On Tuesday morning, March 25, 2014, just before the Cabinet meeting, Mr Callinan resigned. Several hours later, according to Mr Shatter’s statement to the Dáil yesterday, he received the March 10 letter from Mr Callinan.


Sam Boal/Photocall Ireland

[Data Protection Commissioner Billy Hawkes at the Institute of International European Affairs’ Cybersecurity conference at the Manison House in Dublin last November]

Data Protection Commissioner Billy Hawkes spoke to Richard Crowley on RTÉ News at One, following the publication of his office’s audit of data protection in An Garda Síochána from 2011 to October 2013.

Specifically, Mr Hawkes told how, during his investigation, he found incidences whereby members of Gardaí – not the whistleblowers Sgt Maurice McCabe and former Garda John Wilson – accessed the Garda profiles of certain ‘RTÉ celebrities’, passed on information to private investigators and also accessed information in the Department of Social Protection.

Richard Crowley: “This report has just been published, it’s rather long. We haven’t even seen the executive summary, so maybe you could do the job for us and tell us what are your main findings?”

Billy Hawkes: “Well the main findings are that An Gardaí are treating personal data as you would expect a professional police force to do so. They have responded to points, weaknesses we pointed out, particularly inappropriate access by members of the force to data and, even worse, disclosure of it, outside of the force. But it’s quite a comprehensive report, it goes through things like how they deal with CCTV, how they deal with suspects, the system of Garda vetting, how that works, so it’s essentially a comprehensive look at all aspects of how An Garda Síochána carry out their duties because, again, obviously personal data is the lifeblood of An Garda Síochána but it’s particularly important that how they handle it respects all of our rights in relation to the data that they hold, so that was a particular focus of it – that basically that we should be satisfied and everybody else should be satisfied that when they give information to An Garda Síochána, whether voluntarily or compulsory, that we should all be satisfied it would be guarded carefully. Only those who have needed to do so would have access to it and particularly won’t be disclosed outside the force.”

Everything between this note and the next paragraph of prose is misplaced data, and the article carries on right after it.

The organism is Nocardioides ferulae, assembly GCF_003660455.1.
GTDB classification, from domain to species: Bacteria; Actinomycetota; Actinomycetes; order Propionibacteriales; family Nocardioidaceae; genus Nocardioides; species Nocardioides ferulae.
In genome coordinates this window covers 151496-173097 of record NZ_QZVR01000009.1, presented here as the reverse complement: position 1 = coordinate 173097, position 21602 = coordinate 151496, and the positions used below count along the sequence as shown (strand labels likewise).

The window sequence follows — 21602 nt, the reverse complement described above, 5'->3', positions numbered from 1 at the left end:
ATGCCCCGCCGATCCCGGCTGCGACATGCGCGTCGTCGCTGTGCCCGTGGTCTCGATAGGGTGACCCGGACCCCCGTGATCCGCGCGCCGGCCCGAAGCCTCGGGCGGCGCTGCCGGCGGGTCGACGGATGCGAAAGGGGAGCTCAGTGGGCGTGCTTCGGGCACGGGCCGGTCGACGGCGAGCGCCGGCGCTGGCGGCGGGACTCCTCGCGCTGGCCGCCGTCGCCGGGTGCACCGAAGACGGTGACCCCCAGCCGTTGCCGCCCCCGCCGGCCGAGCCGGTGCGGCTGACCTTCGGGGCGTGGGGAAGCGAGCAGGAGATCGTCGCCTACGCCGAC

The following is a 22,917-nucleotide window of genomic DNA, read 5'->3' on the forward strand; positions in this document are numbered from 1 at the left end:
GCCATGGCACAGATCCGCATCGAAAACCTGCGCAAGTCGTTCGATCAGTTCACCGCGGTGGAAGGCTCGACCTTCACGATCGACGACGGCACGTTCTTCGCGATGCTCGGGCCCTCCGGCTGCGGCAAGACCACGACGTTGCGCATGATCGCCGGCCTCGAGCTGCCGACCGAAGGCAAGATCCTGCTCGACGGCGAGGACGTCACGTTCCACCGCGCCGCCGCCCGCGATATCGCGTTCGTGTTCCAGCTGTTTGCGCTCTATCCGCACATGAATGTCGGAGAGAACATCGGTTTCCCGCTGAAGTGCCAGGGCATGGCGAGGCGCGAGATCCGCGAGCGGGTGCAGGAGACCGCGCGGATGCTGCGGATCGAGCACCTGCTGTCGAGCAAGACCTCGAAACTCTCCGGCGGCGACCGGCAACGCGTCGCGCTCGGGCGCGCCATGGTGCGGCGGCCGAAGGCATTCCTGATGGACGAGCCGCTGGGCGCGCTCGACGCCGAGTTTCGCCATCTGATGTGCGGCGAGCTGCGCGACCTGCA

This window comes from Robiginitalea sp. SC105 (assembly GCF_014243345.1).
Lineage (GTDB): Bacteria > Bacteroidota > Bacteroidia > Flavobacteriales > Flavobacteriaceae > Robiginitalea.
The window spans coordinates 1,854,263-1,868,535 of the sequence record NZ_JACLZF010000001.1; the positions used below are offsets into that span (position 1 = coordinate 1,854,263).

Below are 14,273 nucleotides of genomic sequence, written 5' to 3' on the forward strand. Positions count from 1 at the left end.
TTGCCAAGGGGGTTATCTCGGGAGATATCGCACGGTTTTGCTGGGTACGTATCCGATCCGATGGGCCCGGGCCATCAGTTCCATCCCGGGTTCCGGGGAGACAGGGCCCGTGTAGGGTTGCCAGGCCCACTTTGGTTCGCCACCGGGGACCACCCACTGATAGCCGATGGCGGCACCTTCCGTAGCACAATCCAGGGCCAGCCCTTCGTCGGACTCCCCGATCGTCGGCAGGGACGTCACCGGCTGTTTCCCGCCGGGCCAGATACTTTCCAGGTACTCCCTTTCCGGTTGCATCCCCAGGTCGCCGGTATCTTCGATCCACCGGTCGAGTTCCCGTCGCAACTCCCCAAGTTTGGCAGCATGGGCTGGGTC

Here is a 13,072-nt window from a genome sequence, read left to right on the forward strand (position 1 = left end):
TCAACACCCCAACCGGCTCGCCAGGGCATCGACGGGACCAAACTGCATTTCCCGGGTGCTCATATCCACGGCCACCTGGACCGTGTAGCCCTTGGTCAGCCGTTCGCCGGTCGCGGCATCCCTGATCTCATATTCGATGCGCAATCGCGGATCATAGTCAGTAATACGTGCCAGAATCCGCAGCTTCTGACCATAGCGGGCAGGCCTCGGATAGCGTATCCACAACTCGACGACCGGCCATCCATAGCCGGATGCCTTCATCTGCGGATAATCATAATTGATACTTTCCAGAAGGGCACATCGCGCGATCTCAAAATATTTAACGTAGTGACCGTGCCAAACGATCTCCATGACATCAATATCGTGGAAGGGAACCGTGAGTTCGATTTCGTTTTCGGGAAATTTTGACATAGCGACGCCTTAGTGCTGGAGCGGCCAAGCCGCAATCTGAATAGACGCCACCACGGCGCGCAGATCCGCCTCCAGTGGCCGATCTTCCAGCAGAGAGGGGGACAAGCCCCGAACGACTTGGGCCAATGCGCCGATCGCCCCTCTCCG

Crowley: “But how many members of the force were abusing the system?”

Hawkes: “Again, that’s, we discovered quite a number of incidences, because we did sample tests where people could not justify why they were accessing the records of certain people, including by the way, personalities within RTÉ, so basically there was a need for action there. We’re also, separately, in a separate investigation, we’re also dealing with under our own powers as data protection, we’re dealing with evidence of more active, as it were, disclosure of information from An Garda Síochána to people who have no right to receive it. But that’s a separate issue.